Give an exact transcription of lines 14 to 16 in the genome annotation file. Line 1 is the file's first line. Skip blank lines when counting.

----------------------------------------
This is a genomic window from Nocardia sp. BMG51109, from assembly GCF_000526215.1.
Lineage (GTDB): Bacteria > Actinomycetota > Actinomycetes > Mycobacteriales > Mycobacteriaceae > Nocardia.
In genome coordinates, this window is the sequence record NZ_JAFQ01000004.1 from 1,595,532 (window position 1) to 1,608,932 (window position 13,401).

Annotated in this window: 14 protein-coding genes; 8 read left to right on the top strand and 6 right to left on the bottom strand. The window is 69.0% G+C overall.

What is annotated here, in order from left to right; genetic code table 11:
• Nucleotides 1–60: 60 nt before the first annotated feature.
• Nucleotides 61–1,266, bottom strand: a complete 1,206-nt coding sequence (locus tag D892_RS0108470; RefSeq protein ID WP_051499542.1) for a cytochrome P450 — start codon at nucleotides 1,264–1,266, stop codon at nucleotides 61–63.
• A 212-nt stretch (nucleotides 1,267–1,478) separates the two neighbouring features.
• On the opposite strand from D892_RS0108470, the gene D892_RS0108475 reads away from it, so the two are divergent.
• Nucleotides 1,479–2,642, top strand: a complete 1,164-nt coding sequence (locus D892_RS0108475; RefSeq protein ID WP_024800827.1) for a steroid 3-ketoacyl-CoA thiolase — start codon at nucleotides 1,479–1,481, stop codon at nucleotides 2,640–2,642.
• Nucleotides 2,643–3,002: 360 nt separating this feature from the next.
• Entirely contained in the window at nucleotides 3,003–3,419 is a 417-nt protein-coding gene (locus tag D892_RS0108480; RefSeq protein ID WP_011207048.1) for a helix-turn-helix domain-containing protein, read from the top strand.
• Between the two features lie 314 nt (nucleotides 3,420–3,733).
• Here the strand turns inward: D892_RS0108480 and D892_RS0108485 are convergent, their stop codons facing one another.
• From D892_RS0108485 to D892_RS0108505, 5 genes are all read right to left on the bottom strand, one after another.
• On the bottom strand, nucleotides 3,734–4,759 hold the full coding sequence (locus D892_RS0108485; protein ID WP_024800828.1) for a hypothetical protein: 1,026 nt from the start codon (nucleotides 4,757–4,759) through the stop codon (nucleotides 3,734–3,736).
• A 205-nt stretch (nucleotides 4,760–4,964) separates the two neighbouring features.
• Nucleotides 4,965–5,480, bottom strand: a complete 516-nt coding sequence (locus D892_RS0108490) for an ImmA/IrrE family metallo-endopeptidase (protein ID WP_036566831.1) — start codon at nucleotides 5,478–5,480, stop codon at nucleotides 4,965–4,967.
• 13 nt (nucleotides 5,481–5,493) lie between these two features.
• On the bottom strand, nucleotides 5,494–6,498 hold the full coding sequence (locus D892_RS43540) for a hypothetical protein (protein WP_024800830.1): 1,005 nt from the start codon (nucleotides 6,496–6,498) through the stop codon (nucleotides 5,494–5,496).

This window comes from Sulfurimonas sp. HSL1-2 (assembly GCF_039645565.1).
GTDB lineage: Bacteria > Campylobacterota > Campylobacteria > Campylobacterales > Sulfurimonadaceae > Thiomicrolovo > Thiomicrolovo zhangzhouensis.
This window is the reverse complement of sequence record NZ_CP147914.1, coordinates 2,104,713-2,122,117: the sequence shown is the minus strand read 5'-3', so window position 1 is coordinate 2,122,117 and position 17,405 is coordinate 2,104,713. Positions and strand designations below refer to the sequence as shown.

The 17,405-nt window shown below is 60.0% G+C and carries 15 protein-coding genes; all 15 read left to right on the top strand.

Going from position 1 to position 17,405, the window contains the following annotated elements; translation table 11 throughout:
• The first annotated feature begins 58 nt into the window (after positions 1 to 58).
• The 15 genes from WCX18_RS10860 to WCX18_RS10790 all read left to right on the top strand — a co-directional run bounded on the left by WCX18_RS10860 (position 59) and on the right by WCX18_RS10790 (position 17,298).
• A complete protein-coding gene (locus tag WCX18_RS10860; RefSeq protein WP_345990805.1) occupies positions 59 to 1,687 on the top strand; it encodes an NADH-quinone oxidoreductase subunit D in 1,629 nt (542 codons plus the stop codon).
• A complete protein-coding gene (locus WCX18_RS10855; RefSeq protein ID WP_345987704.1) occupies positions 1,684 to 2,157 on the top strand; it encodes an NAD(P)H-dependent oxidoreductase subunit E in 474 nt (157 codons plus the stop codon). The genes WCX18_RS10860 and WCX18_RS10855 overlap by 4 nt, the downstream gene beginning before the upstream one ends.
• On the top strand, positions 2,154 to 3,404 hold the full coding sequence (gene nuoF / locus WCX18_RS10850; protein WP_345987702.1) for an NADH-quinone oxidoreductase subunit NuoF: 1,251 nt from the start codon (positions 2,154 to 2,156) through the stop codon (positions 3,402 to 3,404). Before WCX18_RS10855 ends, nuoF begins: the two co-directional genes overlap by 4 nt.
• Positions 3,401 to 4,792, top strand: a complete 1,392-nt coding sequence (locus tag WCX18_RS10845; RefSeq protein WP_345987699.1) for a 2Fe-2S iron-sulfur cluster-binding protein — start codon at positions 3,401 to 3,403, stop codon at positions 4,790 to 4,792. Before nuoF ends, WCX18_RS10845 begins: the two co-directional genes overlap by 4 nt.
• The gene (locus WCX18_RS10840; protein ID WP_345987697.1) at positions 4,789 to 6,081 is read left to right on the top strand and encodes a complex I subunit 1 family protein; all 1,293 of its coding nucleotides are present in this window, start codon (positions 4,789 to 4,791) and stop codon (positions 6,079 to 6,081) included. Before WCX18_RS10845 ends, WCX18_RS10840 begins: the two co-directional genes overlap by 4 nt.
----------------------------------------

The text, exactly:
• Here the strand turns inward: D892_RS0108480 and D892_RS0108485 are convergent, their stop codons facing one another.
• From D892_RS0108485 to D892_RS0108505, 5 genes are all read right to left on the bottom strand, one after another.
• On the bottom strand, nucleotides 3,734–4,759 hold the full coding sequence (locus D892_RS0108485; protein ID WP_024800828.1) for a hypothetical protein: 1,026 nt from the start codon (nucleotides 4,757–4,759) through the stop codon (nucleotides 3,734–3,736).